Anyway, it had a whole multi-chapter arc on what the author called the “Cavalier myth.” It was pretty clear from his work that the whole idea of the South being based in displaced Cavaliers was an ad hoc creation after, I think, reconstruction.

    Also, Charles Reagan Wilson’s _Myth, Manners, and Memory_ has a chapter on the Cavalier Myth, but I have not read it.

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  52. Michael says:

    he US was set up as a Republic not a Democracy and Constitution was originally design for a weak Federal government and to protect State and Individual rights.

    The federal government has a mostly Republican form, but within congress laws are passed democratically. Also, the Constitution was originally designed to create a much stronger Federal government than existed before it, and stripped many of the State’s rights in the process.

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  53. Rick Almeida says:

    Sorry for the multi post. The book I referenced above is: _Away Down South: A History of Southern Identity_ by James C. Cobb, and it is excellent.

    Also, is anyone seriously saying that a republic is not a democratic form of government? Seriously?

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  54. sam says:

    Rick, I found this:

    Reclaiming the American Farmer: The Reinvention of a Regional Mythology in Twentieth-Century Southern Writing, Southern Quarterly ,Fall 2006 by Conlogue, William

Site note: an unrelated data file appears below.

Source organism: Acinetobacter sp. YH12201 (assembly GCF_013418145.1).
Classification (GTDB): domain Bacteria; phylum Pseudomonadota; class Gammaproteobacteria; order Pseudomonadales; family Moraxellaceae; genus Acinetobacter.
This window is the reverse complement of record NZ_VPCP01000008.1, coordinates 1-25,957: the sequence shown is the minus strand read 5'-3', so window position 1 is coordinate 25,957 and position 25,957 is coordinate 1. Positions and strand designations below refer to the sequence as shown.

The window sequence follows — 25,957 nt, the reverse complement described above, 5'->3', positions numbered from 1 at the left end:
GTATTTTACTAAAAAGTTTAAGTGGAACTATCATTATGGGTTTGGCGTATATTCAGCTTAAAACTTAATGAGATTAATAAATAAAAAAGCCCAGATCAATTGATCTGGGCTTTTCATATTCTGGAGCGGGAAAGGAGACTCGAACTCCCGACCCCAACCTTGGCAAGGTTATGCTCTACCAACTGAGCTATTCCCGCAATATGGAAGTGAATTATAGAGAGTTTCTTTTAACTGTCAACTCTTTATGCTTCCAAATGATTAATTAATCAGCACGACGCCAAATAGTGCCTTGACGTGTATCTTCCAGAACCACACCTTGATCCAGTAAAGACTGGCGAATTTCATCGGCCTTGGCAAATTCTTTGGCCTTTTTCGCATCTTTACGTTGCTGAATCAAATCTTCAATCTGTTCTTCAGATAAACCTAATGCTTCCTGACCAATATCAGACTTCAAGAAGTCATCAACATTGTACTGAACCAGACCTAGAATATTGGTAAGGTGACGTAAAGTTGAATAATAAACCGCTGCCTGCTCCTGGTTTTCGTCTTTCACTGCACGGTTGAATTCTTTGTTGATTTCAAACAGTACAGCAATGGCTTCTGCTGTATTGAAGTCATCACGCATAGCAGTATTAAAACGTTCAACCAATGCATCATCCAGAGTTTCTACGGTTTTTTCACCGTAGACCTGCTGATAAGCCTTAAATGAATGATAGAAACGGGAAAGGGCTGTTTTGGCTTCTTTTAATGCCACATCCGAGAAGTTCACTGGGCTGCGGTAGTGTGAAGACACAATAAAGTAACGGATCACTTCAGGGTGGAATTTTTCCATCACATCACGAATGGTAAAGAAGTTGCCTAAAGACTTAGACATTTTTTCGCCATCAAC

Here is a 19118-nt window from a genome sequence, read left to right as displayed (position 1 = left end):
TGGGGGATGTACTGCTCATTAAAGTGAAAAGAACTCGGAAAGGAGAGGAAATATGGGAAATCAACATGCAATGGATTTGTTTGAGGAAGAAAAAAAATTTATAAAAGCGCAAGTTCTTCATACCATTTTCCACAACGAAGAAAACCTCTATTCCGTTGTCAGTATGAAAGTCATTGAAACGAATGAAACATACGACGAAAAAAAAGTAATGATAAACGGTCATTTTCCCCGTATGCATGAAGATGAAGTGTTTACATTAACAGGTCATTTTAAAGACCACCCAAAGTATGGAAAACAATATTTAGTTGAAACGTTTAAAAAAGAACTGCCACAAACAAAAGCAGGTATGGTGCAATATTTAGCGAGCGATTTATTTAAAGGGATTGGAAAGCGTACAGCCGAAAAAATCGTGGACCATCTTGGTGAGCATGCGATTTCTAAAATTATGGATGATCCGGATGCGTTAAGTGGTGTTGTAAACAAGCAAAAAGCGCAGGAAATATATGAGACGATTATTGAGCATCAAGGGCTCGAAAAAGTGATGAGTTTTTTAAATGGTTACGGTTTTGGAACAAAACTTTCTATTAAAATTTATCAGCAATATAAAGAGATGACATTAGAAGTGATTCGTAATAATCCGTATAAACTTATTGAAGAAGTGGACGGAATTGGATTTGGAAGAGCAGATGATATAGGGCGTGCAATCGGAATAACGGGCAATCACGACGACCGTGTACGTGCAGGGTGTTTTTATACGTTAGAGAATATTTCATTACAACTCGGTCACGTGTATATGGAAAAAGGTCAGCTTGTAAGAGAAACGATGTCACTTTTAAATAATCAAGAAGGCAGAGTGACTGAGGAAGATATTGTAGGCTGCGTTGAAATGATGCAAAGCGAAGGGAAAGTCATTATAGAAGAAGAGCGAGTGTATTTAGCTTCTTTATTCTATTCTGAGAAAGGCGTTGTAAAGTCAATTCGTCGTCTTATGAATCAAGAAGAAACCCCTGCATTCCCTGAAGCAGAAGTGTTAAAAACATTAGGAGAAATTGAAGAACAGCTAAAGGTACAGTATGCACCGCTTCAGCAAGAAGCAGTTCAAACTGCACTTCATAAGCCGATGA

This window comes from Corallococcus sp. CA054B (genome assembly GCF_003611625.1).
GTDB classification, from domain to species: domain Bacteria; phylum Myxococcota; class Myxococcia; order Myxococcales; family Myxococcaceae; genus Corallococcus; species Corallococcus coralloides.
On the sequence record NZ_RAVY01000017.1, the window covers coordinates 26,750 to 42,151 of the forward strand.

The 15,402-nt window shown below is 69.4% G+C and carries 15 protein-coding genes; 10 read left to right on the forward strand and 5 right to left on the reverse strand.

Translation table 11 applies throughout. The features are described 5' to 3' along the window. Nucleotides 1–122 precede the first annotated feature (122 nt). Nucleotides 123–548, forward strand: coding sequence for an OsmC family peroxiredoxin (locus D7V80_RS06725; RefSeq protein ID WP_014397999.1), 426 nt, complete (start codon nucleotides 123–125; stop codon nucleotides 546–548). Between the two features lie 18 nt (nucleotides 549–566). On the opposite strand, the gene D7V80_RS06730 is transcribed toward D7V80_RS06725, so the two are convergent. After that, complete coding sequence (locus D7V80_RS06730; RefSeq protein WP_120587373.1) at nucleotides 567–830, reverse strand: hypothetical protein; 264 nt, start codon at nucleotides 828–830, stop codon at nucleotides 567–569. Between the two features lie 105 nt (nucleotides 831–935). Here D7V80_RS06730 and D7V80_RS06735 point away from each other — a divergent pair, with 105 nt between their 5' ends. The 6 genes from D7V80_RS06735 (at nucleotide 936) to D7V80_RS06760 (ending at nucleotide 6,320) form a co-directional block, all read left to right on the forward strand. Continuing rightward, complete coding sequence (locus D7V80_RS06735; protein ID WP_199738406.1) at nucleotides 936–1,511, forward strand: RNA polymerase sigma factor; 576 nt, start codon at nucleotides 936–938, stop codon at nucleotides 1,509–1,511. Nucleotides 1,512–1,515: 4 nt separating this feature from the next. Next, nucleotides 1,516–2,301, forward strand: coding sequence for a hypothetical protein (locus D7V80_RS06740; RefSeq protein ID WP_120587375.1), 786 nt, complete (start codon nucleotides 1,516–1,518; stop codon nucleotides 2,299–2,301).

Reclaiming the American Farmer: The Reinvention of a Regional Mythology in Twentieth-Century Southern Writing. By Mary Weaks-Baxter. (Baton Rouge: Louisiana State University Press, 2006. 200 pp. Cloth: $42.95, ISBN: 0-8071-3129-6.)

    In Reclaiming the American Farmer, Mary Weaks-Baxter argues that writers of the Southern Literary Renaissance (1900-1960) replaced the myth of the cavalier, which had dominated southern literature since before the Civil War, with the myth of the yeoman farmer. She goes so far as to assert that the yeoman myth became the “driving force in the literature of the [twentieth] century” in the South (11). In rediscovering Thomas Jefferson’s definition of the nation as a country populated by small freeholders, writers opened a space in southern literature to address in fresh ways issues of race, class, and gender.

    If it was a myth, it seems, according to this writer, one created by Southerners themselves. But more importantly, even it was a myth, it was one taken to heart by its proponents and informed their culture.

    As for Cobb, I did find this:

    James C. Cobb on the New Faces of Southern Identity

    As Cobb demonstrates, the legend of the aristocratic Cavalier origins of southern planter society was nurtured by both northern and southern writers, only to be challenged by abolitionist critics, black and white. After the Civil War, defeated and embittered southern whites incorporated the Cavalier myth into the cult of the “Lost Cause,” which supplied the emotional energy for their determined crusade to rejoin the Union on their own terms.